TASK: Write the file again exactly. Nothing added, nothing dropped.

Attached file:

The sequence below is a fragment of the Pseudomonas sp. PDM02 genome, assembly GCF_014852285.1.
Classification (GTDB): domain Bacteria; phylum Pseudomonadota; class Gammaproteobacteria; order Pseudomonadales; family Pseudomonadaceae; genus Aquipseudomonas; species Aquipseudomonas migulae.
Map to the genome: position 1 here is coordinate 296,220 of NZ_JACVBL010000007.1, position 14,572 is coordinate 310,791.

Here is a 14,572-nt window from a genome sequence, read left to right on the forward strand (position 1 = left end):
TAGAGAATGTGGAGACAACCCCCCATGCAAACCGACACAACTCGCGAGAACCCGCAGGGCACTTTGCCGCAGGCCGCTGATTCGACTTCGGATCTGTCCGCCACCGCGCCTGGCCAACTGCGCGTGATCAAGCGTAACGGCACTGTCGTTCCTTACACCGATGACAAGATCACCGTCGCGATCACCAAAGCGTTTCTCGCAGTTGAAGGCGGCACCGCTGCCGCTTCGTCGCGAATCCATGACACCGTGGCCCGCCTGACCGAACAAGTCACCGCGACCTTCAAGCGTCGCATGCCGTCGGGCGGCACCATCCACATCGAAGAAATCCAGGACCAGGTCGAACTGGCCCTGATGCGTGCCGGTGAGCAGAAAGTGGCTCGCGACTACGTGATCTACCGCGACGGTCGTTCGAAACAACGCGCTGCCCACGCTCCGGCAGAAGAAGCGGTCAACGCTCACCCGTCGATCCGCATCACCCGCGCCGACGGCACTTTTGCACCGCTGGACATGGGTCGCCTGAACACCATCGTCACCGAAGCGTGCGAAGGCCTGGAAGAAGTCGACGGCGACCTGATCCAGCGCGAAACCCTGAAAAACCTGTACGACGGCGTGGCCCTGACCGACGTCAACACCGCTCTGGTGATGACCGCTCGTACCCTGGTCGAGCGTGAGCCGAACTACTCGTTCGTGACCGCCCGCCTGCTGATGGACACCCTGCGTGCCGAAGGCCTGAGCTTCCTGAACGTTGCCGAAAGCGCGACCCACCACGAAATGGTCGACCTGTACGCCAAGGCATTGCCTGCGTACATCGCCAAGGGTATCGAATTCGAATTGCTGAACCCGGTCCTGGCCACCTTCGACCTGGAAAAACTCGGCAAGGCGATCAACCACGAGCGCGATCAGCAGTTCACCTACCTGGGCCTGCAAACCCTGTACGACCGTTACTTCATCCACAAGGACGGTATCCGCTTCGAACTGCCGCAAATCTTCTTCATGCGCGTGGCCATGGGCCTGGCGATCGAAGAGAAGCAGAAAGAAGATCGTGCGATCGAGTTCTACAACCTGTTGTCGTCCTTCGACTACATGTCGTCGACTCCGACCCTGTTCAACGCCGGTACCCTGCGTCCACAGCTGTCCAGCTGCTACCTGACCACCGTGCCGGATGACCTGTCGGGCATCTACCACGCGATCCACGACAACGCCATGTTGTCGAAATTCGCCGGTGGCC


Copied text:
The sequence below is a fragment of the Pseudomonas sp. PDM02 genome, assembly GCF_014852285.1.
Classification (GTDB): domain Bacteria; phylum Pseudomonadota; class Gammaproteobacteria; order Pseudomonadales; family Pseudomonadaceae; genus Aquipseudomonas; species Aquipseudomonas migulae.
Map to the genome: position 1 here is coordinate 296,220 of NZ_JACVBL010000007.1, position 14,572 is coordinate 310,791.

Here is a 14,572-nt window from a genome sequence, read left to right on the forward strand (position 1 = left end):
TAGAGAATGTGGAGACAACCCCCCATGCAAACCGACACAACTCGCGAGAACCCGCAGGGCACTTTGCCGCAGGCCGCTGATTCGACTTCGGATCTGTCCGCCACCGCGCCTGGCCAACTGCGCGTGATCAAGCGTAACGGCACTGTCGTTCCTTACACCGATGACAAGATCACCGTCGCGATCACCAAAGCGTTTCTCGCAGTTGAAGGCGGCACCGCTGCCGCTTCGTCGCGAATCCATGACACCGTGGCCCGCCTGACCGAACAAGTCACCGCGACCTTCAAGCGTCGCATGCCGTCGGGCGGCACCATCCACATCGAAGAAATCCAGGACCAGGTCGAACTGGCCCTGATGCGTGCCGGTGAGCAGAAAGTGGCTCGCGACTACGTGATCTACCGCGACGGTCGTTCGAAACAACGCGCTGCCCACGCTCCGGCAGAAGAAGCGGTCAACGCTCACCCGTCGATCCGCATCACCCGCGCCGACGGCACTTTTGCACCGCTGGACATGGGTCGCCTGAACACCATCGTCACCGAAGCGTGCGAAGGCCTGGAAGAAGTCGACGGCGACCTGATCCAGCGCGAAACCCTGAAAAACCTGTACGACGGCGTGGCCCTGACCGACGTCAACACCGCTCTGGTGATGACCGCTCGTACCCTGGTCGAGCGTGAGCCGAACTACTCGTTCGTGACCGCCCGCCTGCTGATGGACACCCTGCGTGCCGAAGGCCTGAGCTTCCTGAACGTTGCCGAAAGCGCGACCCACCACGAAATGGTCGACCTGTACGCCAAGGCATTGCCTGCGTACATCGCCAAGGGTATCGAATTCGAATTGCTGAACCCGGTCCTGGCCACCTTCGACCTGGAAAAACTCGGCAAGGCGATCAACCACGAGCGCGATCAGCAGTTCACCTACCTGGGCCTGCAAACCCTGTACGACCGTTACTTCATCCACAAGGACGGTATCCGCTTCGAACTGCCGCAAATCTTCTTCATGCGCGTGGCCATGGGCCTGGCGATCGAAGAGAAGCAGAAAGAAGATCGTGCGATCGAGTTCTACAACCTGTTGTCGTCCTTCGACTACATGTCGTCGACTCCGACCCTGTTCAACGCCGGTACCCTGCGTCCACAGCTGTCCAGCTGCTACCTGACCACCGTGCCGGATGACCTGTCGGGCATCTACCACGCGATCCACGACAACGCCATGTTGTCGAAATTCGCCGGTGGCC